Adam Lindemann offers a masterly analysis of how Thomas Krens changed the world of museums. He also suggests why it might have been better if the Whitney had followed Krens’s playbook for the Guggenheim by selling some works to shore up the endowment and playing up their architectural masterpiece as a tourist attraction appealing to European visitors:
Compare this to the poor job done by the Whitney Museum of American Art. It is the owner of a fantastic brutalist Marcel Breuer masterpiece, a building that sadly has less than half the attendance of the Guggenheim, and 80 percent of its visitors are mere New Yorkers. To add insult to injury, the museum is abandoning its flagship on Park Avenue and renting it out to the Metropolitan Museum, because the Whitney is pouring all its resources into a newer, bigger, downtown Whitney designed by Renzo Piano, the volume of which will allow the Whitney to show more of its vast collection.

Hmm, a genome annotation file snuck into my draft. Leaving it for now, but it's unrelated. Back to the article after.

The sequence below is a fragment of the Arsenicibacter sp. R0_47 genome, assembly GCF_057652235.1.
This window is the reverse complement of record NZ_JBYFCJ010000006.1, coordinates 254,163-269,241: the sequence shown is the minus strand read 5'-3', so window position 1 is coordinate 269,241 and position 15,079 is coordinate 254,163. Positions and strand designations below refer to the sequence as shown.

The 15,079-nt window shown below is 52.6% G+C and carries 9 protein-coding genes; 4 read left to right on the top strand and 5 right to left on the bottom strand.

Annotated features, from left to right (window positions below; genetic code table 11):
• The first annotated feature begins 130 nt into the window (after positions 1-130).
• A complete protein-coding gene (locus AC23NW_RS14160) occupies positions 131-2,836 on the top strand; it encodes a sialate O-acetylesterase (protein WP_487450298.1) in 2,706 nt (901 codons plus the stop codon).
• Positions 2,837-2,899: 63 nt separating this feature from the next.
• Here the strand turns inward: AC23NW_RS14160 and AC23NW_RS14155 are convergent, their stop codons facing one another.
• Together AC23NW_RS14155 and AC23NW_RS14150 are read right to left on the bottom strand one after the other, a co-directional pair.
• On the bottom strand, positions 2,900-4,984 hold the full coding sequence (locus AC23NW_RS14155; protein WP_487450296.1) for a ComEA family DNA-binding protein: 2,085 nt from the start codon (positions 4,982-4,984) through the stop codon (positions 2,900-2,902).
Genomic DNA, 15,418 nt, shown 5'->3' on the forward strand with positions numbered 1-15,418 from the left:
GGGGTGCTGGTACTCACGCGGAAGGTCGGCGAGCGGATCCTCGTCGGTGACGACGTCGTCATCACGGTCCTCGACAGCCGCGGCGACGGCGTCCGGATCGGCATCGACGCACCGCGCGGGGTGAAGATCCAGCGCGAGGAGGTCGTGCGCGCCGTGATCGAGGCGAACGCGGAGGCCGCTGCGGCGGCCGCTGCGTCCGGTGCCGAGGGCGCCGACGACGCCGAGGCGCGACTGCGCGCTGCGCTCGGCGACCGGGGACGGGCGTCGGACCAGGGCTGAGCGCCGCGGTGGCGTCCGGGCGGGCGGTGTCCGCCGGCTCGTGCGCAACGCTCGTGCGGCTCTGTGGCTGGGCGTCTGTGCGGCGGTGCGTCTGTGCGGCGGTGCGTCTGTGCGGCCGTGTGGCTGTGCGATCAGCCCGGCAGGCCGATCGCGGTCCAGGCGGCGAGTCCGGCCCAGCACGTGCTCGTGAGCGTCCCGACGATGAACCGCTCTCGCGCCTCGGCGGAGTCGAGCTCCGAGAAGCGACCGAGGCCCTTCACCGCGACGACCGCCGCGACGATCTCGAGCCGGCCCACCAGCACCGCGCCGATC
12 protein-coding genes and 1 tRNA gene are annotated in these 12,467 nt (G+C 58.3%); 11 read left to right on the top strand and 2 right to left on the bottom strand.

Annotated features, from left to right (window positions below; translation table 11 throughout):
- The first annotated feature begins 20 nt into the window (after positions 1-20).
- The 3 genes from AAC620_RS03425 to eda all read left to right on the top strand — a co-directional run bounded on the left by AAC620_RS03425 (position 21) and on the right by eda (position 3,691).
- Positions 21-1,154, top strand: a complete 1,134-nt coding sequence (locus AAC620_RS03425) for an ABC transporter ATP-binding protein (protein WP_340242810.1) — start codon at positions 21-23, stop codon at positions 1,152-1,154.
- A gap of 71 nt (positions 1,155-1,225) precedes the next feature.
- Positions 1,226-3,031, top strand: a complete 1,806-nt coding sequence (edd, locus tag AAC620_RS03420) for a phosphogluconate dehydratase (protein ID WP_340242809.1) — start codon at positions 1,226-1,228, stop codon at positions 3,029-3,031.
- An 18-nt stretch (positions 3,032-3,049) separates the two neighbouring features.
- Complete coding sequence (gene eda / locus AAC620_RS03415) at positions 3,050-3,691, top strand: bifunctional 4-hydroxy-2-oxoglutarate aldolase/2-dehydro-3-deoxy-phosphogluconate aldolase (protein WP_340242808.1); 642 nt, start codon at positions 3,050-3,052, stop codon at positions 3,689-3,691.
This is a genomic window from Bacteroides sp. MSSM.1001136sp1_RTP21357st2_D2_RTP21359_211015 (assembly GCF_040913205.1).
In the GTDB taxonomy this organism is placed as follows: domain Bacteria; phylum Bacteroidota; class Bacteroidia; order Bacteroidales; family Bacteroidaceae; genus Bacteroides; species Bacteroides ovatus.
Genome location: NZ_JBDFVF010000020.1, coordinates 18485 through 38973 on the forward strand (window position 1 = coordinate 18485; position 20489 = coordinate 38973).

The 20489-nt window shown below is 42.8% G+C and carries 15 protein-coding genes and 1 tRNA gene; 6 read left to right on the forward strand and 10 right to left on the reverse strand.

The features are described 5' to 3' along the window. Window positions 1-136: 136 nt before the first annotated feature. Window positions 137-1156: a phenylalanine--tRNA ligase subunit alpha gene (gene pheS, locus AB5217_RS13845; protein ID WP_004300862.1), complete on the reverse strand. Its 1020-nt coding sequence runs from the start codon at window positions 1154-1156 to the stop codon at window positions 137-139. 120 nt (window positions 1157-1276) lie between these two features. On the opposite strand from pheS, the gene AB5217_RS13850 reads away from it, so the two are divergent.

If bigger doesn’t result in better, the Whitney will have done New York a terrible disservice, one that could have been easily avoided if only it had raised funds by selling a few artworks out of its vast holdings. Isn’t the Breuer building a work of art, one that is more meaningful to the museum’s identity than any painting could ever be? Imagine if it had the vision to leave the “uptown Whitney” as a true museum of American Art, the only one in New York, where the museum’s amazing collection of Ash Can artists like Edward Hopper, Charles Sheeler and George Bellows would be on permanent display. Would I care if the downtown museum were cut in half? Absolutely not. There is plenty of museum quality free art to see downtown in all the Chelsea galleries; who needs to pay good money to see any more of it?
Whatever Happened to Thomas Krens? (NY Observer)